Using Music to Boost Focus and Improve Learning

Photo by Karolina Grabowska from Pexels

Music is mostly associated with entertainment, energy, relaxation and various human emotions, but it can also be a powerful tool for boosting concentration, as well as our receptiveness towards learning. Unknown to many, it is possible to play certain types of music while studying or working, and boost our respective learning capacities. Read on as we discuss exactly how and why it works.

Simultaneous Stimulation of Left and Right Hemispheres of the Brain

Under normal circumstances, we are generally used to utilizing one hemisphere of our brain predominantly while studying, which is of course, the left, logical hemisphere. Now, it should be understood that at no point in time during our waking hours are either of the two hemispheres completely inactive, but depending on the particular task in question, one of the two will become significantly more dominating than the other, while the less active section will take a backseat.

Since music stimulates both sides of the human brain simultaneously, even the right brain now actively aids the listener in his/her lessons. The results have been associated with faster learning speeds and better retention of knowledge in our LTM.

Is All Music Capable of Boosting Focus?

As you might have already guessed, the answer is no, all music does not or cannot boost focus. In fact, a large majority of musical tracks across the various genres will lead to distraction. Loud music from extreme genres such as heavy metal can even lead to temporary numbness of the brain.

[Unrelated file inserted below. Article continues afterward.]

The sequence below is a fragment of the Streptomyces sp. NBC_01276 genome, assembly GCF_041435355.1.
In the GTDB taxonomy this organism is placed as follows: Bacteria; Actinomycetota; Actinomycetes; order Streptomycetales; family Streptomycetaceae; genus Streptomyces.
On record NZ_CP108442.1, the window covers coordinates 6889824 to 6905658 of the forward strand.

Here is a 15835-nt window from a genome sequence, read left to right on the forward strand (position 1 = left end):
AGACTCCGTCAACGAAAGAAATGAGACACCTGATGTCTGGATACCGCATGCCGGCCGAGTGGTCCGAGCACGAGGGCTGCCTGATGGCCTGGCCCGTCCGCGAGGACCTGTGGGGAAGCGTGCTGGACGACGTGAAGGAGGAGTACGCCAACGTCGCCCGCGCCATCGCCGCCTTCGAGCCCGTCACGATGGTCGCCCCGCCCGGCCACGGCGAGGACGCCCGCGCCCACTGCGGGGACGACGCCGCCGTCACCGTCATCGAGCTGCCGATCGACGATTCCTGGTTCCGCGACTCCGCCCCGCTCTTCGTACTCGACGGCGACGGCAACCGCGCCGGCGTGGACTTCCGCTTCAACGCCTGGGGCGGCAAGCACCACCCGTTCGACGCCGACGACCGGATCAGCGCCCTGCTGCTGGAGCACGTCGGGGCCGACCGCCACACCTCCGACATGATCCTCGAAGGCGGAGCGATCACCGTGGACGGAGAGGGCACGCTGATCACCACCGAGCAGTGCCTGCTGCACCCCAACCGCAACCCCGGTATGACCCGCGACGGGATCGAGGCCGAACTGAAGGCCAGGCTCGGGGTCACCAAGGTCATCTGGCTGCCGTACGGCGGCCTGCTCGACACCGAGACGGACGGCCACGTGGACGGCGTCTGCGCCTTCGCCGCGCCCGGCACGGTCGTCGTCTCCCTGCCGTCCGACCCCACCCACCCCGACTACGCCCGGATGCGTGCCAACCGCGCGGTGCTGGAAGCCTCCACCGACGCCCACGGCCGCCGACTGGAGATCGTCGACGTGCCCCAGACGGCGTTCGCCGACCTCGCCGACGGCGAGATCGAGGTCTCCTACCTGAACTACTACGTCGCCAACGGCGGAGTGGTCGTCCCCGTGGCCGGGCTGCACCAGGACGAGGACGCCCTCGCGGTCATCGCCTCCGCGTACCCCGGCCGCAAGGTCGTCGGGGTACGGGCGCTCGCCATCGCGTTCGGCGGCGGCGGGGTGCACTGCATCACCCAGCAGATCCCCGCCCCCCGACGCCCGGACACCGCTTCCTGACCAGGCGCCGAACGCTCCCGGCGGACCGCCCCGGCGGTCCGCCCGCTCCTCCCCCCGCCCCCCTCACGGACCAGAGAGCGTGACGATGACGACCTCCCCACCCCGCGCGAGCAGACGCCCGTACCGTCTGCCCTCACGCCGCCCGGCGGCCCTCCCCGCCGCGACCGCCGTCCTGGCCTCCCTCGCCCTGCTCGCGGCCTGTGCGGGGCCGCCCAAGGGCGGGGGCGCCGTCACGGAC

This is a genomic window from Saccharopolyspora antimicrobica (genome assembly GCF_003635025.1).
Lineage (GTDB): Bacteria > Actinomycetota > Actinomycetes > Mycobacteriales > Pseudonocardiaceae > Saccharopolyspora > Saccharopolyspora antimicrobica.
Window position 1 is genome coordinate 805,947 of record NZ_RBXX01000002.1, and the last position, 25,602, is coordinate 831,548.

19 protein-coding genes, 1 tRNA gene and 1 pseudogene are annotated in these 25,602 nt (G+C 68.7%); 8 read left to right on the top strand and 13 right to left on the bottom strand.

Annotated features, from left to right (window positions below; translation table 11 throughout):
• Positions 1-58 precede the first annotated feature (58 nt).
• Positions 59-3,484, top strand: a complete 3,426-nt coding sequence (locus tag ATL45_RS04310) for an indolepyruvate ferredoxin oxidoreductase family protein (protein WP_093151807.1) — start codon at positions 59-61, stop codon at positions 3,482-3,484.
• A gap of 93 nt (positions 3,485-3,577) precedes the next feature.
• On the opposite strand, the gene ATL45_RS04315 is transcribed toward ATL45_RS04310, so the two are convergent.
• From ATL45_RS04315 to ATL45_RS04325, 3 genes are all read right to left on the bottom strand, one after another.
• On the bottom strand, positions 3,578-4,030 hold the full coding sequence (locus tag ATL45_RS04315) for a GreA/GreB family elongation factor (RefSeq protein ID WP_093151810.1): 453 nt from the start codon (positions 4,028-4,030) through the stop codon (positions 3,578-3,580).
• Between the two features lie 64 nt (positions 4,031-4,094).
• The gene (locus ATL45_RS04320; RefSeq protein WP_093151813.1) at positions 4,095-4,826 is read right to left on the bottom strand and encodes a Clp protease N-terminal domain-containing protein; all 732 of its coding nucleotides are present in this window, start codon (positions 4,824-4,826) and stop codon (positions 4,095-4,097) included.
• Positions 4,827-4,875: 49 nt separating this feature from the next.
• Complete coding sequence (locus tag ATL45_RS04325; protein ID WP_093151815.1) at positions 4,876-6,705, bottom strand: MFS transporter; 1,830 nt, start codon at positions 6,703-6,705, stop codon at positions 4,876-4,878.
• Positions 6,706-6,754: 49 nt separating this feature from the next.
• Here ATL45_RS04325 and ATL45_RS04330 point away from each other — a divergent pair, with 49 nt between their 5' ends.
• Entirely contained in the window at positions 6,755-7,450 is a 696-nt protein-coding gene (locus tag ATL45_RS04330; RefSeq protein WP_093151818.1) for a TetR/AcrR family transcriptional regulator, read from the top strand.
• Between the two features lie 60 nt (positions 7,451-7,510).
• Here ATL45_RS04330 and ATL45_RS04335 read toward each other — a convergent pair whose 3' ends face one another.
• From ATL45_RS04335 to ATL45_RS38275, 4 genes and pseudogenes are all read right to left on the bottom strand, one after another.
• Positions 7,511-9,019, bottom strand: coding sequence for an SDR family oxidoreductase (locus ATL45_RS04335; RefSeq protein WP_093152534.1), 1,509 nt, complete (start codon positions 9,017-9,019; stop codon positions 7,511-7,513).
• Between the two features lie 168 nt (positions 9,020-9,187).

As a general rule, it is best to avoid loud musical genres, high volume and any lyrical tracks altogether. Lyrics in music disengage our brain, as listening and interpreting the words take up some of the brain power that we are trying to maximize and focus somewhere else. The human brain is not designed to multitask, so lyrics in concentration music won’t work too well.

What Kind of Music Boosts Focus Then?

You will need a live audio streaming app and website like Spoon to get started on your musical exploration. To find out exactly which kind of music works for you best, a bit of experimentation is in order. Listening to beautiful but different types of relaxing soundtracks with the goal of finding out what makes your brain tick is in itself quite an enjoyable concept!

That being said, it is possible to minimize your efforts by browsing certain specific musical categories. These would be the genres that are well-known for improving information processing power, knowledge retention and concentration. Examples include but aren’t limited to:

  • Classical Music: Mozart, Beethoven and Vivaldi are ideal choices in the classical music genre
  • Harmonious music of nature: Crashing waves, falling rain, flowing water, crackling fire, etc. all contribute towards creating a rhythmic mindset that is more receptive to learning
  • Cinematic themes and theme music from popular video games that were created to inspire positive emotions and energy
  • Any familiar but non-lyrical track set to 50 – 80 beats per minute
  • Binaural beats which simultaneously stimulate both the right and left brain

There is always the possibility of finding something new that works particularly well for you though. That’s part of what makes the whole experience so enjoyable. It should be mentioned that white, brown and pink noise have been associated with improved levels of focus as well, but they were not included in this list because they cannot be classified as music. These are not background noises but they can have a somewhat similar effect on the human brain as those left by background music, albeit to a lesser degree. Feel free to check them out as well while you are exploring. 

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